My only complaint about Mesoudi’s book is that I see a broader set of frameworks being vital to this effort than Darwinian evolution on its own. In another essay, I suggested that meme theory can be updated by incorporating advances from complexity science, cognitive linguistics, and the social analytics of digitized datasets. The real power for bringing cohesion to the social sciences will be to take another idea popularized by E.O. Wilson—that of consilience or the convergence of methods, findings, and theoretical insights across diverse scholarly inquiries.

To demonstrate the power of consilience, consider what becomes possible if we combine what Mesoudi has shown for Darwinian evolution as a “great synthesizer” for knowledge with two other frameworks: embodiment philosophy and the study of complexity.

The Theory of Embodiment is beautifully laid out in the works of Francisco Varela and Humberto Maturana, George Lakoff and Mark Johnson, Raymond Gibbs, and more recently Andreas Weber. It’s central tenet is that human minds (and those of all other living things) arise as a complex interplay of brain, body, and environment. This philosophical position has enabled cognitive scientists to make huge interdisciplinary advances in the last half-century.

Complexity was already mentioned as an approach to the study of history and economics. Here I refer to the corpus of work that can be broadly extended from the Santa Fe Institute—with the study of chaotic attractors, phase transitions, the science of emergence, symmetry breaking, and more. The tools of analysis for non-linear dynamic systems can greatly inform (and already are) how the social sciences get practiced. Indeed, they already are as this “before and after” study of the recent Arab Spring uprisings shows.

If we combine evolution with embodiment and complexity (plus other frameworks that could also be mentioned), a coherent School of Social Sciences feels very much within reach. It may take a few decades to evolve our academic institutions to reflect this kind of holistic integration. Yet, as I have attempted to show here, such a project is aligned with where many scholarly fields are already heading.

In answer to the question that titles this thought piece, I offer the affirmative. Cultural evolution can help integrate the social sciences. And the world is calling us to this important work as we grapple with a host of deep systemic challenges in the 21st Century.

Published On: March 6, 2017

Joe Brewer

Joe Brewer

Joe has three bachelors degrees in physics, mathematics, and interdisciplinary studies and a masters in atmospheric sciences. He is a complexity researcher, innovation strategist, experience designer, and serial social entrepreneur who brings a wealth of expertise to the adoption of sustainable solutions at the cultural scale. Among his notable achievements are the creation of an undergraduate degree program in Earth Systems, Environment and Society at the University of Illinois and design of new collaboration protocols for strategic communications among European NGO’s with WWF-UK and Oxfam, Great Britain. He was an active member of the Center for Complex Systems Research from 2001 to 2005, where he studied pattern formation in self-organizing systems. He was a research fellow at the Rockridge Institute in 2007-08 analyzing political discourse in the United States. He contracted with the International Centre for Earth Simulation in Geneva in 2010-11 to help build a globally-focused high performance computing facility dedicated to holistic simulations of the dynamic Earth. His experiences as a social entrepreneur and cross-disciplinary scholar weave together a combination of skills dedicated to open collaboration, interactive design, and empowered civic action for catalyzing change toward greater resilience in our turbulent world.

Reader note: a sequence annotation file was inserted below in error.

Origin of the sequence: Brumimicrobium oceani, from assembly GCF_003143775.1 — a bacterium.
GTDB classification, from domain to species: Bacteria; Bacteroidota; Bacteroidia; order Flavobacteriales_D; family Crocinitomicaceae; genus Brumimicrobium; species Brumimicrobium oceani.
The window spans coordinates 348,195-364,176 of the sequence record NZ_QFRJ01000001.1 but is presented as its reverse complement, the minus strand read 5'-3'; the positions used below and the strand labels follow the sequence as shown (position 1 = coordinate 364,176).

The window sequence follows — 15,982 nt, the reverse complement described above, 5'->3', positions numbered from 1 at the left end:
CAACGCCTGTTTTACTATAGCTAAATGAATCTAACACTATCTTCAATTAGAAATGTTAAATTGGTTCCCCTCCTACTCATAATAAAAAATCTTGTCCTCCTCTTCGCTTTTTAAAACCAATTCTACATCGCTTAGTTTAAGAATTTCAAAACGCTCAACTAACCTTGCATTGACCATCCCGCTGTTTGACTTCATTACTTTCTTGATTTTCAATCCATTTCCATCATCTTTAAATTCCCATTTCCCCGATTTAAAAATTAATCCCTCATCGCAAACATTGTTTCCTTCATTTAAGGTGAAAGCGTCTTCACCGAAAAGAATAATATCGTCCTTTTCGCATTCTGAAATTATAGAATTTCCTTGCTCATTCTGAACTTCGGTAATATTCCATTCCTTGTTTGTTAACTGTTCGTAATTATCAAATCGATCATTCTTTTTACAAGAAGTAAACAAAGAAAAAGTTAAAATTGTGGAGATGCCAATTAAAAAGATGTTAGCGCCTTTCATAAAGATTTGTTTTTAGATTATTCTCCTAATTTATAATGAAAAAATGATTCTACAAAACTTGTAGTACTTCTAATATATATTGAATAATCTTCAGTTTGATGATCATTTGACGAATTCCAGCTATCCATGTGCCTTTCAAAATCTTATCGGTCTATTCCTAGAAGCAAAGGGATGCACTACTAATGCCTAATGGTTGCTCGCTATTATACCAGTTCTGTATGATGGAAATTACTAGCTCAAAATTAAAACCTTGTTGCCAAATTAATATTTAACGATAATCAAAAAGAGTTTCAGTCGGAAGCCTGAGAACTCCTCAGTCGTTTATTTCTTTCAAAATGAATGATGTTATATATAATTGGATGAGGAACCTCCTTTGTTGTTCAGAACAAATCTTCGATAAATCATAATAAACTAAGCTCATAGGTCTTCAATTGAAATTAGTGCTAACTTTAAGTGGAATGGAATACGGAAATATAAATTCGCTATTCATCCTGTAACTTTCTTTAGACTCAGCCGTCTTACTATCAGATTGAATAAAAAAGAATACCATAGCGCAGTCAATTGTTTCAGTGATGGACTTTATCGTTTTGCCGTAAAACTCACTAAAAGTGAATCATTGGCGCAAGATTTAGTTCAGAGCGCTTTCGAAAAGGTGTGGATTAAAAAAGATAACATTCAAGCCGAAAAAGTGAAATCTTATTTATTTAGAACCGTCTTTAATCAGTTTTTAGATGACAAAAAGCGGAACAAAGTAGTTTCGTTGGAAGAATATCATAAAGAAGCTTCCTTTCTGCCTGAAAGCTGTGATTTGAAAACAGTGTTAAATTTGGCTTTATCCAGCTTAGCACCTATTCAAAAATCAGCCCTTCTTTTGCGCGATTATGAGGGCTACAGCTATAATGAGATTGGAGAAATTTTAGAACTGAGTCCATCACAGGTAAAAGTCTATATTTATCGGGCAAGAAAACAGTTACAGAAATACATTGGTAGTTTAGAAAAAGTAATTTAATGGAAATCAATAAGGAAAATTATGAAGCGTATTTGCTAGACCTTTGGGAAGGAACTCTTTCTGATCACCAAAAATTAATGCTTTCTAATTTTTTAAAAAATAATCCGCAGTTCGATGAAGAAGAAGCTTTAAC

• Charles Johnston says:

    Joe — Nice piece. I very much agree that evolutionary systemic thinking offers a key to integrating the social sciences. I also agree that that requires getting beyond just the Darwinian principles that we apply to biological systems. I see efforts like you mention — Wilson, complexity theory —providing a start, but I think the key ultimately lies in more deeply understanding the particular kind of “evolutionary” dynamic that most defines us as humans: our toolmaking, meaning-making, we could say simple “creative” natures. Creative Systems Theory, the body of work I’ve elaborated throughout my life has no problem with integrating the social sciences. But it requires starting by thinking about what it means to be human in more dynamic ways than is our present practice in the social sciences.

    Take care — Charles

  • Tom LaForge says: